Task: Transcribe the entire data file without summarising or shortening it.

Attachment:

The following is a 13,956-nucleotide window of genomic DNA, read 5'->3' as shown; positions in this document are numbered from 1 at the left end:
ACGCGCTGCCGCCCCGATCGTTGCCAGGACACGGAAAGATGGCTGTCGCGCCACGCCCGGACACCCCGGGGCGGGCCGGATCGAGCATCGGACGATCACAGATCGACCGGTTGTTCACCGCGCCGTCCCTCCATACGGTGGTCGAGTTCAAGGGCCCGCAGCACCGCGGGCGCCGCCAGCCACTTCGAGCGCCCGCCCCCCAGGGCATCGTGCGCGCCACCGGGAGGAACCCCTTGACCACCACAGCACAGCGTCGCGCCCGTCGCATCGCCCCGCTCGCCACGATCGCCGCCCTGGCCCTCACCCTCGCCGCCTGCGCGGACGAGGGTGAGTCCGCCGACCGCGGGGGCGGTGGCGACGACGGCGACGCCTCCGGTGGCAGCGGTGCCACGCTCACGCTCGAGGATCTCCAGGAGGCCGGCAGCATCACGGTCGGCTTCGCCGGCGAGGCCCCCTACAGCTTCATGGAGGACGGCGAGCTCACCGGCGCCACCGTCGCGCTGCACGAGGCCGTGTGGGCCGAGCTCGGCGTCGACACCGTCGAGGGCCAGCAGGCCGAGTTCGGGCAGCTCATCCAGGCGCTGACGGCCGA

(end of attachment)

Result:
The following is a 13,956-nucleotide window of genomic DNA, read 5'->3' as shown; positions in this document are numbered from 1 at the left end:
ACGCGCTGCCGCCCCGATCGTTGCCAGGACACGGAAAGATGGCTGTCGCGCCACGCCCGGACACCCCGGGGCGGGCCGGATCGAGCATCGGACGATCACAGATCGACCGGTTGTTCACCGCGCCGTCCCTCCATACGGTGGTCGAGTTCAAGGGCCCGCAGCACCGCGGGCGCCGCCAGCCACTTCGAGCGCCCGCCCCCCAGGGCATCGTGCGCGCCACCGGGAGGAACCCCTTGACCACCACAGCACAGCGTCGCGCCCGTCGCATCGCCCCGCTCGCCACGATCGCCGCCCTGGCCCTCACCCTCGCCGCCTGCGCGGACGAGGGTGAGTCCGCCGACCGCGGGGGCGGTGGCGACGACGGCGACGCCTCCGGTGGCAGCGGTGCCACGCTCACGCTCGAGGATCTCCAGGAGGCCGGCAGCATCACGGTCGGCTTCGCCGGCGAGGCCCCCTACAGCTTCATGGAGGACGGCGAGCTCACCGGCGCCACCGTCGCGCTGCACGAGGCCGTGTGGGCCGAGCTCGGCGTCGACACCGTCGAGGGCCAGCAGGCCGAGTTCGGGCAGCTCATCCAGGCGCTGACGGCCGA